Kenya hopes to learn from Norway’s experience in managing petroleum resources and the two nations could soon seal a long-term agreement on the matter. This was revealed at State House, Nairobi, on Tuesday when Norway’s new ambassador to Kenya presented his credentials to President Uhuru Kenyatta.
Thanks to an oil industry that accounts for a fifth of the country’s economy, Norway has established one of the world’s most generous welfare models.
But with the energy boom slowing down years ahead of expectations, it is the decision to maintain a $860 billion (Sh76 trillion) rainy-day-fund that gets the attention of other nations worried about the “curse of oil”.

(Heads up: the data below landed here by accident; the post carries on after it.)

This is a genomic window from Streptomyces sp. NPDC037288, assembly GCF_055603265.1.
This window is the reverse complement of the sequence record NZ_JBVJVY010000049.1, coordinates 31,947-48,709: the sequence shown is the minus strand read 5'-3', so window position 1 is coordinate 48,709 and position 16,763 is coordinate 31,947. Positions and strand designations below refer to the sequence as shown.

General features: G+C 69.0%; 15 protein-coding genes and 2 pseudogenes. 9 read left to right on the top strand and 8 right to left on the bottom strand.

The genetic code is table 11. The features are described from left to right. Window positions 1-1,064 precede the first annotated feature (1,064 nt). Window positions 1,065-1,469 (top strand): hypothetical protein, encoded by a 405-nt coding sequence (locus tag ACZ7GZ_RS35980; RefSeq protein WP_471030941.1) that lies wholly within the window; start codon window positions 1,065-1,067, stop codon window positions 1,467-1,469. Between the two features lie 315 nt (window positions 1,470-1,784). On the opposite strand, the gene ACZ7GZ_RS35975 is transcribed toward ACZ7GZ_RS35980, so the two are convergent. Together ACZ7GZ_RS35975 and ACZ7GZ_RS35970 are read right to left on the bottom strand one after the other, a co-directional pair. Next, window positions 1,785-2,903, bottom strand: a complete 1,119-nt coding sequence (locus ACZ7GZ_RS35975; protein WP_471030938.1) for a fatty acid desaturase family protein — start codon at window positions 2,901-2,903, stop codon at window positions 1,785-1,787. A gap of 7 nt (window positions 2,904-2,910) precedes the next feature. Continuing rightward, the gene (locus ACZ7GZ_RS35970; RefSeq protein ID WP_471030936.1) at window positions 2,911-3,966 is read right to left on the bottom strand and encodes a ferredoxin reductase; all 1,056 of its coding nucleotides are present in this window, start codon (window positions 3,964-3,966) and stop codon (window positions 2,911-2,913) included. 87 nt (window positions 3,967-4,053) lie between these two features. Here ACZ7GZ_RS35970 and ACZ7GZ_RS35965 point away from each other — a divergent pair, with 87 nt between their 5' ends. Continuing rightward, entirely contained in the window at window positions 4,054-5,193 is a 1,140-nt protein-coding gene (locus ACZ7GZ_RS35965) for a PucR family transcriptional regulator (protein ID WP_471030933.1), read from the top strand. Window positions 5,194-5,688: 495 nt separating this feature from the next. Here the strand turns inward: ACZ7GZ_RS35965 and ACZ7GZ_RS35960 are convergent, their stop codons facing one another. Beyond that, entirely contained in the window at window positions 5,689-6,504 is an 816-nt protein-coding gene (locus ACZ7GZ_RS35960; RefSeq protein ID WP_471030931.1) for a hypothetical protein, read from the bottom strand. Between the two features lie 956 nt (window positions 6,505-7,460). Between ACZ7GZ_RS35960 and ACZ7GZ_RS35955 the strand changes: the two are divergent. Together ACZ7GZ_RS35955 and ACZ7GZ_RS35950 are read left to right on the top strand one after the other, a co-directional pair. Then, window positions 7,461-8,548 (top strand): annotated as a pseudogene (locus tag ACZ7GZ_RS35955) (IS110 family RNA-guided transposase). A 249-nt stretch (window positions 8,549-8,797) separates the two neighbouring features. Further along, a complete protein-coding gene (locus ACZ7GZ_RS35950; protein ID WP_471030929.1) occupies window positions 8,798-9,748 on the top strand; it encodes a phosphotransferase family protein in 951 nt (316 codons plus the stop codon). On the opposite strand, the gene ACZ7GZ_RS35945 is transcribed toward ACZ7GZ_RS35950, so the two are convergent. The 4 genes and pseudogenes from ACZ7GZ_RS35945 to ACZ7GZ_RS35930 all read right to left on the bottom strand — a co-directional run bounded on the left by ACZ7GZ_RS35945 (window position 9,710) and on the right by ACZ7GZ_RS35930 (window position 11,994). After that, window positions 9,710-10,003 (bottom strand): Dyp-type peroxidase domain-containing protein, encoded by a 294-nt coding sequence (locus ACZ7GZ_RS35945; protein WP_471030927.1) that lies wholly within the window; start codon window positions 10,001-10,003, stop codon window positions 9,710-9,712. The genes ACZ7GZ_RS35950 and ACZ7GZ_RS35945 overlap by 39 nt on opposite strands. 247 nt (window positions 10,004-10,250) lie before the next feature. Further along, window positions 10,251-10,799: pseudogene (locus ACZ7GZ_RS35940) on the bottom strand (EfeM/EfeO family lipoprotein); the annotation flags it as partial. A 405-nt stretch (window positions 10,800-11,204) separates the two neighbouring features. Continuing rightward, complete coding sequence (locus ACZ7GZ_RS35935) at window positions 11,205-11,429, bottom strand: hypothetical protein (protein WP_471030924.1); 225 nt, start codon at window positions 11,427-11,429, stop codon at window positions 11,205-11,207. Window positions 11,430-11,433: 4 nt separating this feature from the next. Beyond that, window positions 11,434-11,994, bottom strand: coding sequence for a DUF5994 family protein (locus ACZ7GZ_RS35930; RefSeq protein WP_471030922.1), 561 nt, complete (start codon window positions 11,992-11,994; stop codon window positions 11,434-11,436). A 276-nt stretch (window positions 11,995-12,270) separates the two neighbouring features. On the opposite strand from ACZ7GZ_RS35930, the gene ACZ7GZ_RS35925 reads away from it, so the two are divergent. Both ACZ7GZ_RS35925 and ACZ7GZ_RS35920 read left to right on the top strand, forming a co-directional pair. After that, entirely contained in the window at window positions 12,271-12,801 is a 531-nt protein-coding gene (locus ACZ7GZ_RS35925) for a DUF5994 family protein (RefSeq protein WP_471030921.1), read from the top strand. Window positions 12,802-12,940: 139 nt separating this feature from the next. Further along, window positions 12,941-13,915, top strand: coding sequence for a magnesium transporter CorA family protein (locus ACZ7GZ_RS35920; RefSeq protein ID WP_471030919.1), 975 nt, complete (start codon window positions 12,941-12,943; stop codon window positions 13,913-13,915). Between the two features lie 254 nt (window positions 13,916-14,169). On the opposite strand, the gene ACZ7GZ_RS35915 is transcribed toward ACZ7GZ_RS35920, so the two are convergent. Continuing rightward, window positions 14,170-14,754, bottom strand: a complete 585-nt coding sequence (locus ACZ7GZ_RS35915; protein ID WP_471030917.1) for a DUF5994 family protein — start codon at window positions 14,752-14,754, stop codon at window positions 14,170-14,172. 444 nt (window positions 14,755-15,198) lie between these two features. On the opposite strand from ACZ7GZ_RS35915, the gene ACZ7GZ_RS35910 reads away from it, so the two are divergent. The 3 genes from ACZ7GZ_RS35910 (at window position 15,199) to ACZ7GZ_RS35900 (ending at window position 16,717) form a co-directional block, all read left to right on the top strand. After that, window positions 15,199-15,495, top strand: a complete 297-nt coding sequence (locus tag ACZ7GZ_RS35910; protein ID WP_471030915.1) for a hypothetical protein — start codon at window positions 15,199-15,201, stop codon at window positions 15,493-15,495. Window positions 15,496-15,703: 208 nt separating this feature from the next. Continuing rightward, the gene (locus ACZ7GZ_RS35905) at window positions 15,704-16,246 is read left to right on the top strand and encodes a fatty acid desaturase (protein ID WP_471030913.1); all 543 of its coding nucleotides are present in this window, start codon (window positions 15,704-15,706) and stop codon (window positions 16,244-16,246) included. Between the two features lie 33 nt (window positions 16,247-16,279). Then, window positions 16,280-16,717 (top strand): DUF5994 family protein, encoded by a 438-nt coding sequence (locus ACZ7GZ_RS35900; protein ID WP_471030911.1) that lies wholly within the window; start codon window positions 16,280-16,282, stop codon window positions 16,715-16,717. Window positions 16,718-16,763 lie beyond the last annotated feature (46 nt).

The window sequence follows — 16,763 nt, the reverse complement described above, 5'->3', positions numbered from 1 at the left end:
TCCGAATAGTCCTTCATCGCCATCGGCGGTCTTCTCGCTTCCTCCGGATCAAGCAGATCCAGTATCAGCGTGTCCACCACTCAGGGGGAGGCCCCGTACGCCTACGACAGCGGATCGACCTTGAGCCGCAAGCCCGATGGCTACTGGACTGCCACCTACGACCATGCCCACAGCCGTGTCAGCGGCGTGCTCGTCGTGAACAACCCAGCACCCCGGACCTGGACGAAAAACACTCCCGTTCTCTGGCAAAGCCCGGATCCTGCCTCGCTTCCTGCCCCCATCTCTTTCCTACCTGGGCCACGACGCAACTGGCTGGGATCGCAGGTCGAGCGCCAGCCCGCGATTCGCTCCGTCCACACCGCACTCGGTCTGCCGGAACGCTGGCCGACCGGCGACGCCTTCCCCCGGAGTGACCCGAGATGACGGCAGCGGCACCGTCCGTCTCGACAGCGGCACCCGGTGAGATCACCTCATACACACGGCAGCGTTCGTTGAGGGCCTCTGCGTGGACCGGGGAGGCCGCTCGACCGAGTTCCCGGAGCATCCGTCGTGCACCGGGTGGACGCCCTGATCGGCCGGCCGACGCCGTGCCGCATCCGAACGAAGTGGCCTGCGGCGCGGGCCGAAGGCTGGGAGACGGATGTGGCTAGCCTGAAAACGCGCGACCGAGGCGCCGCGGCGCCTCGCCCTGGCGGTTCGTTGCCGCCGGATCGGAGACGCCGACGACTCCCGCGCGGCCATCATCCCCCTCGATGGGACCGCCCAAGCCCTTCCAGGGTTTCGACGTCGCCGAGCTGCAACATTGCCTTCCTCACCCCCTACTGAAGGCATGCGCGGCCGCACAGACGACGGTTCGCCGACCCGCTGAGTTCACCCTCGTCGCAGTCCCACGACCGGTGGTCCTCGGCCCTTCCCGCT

Norway’s sovereign wealth fund — a national savings kitty that owns one per cent of the world’s equity markets — keeps growing with only about four per cent of its annual surplus spent or invested in public projects. It’s currently the world’s largest sovereign wealth fund. The money is invested in stocks, bonds and real estate and is expected to help ease the transition of the Norwegian economy after oil.
President Kenyatta said Kenya will benefit from this cooperation with Norway. “You have set an example that is worth emulating,” President Kenyatta said.
Ronneberg added that Norway intends to strengthen trade relations with Kenya. “During the past two years, Norwegian investments in Kenya have grown twentyfold to more than KShs8 billion mainly within retail, telecom and financial services,” said the envoy.
Mr Ronneberg said Norway also shares Kenya’s concerns on terrorism in the region and called for international cooperation. He spoke as he presented his credentials along with nine other new envoys.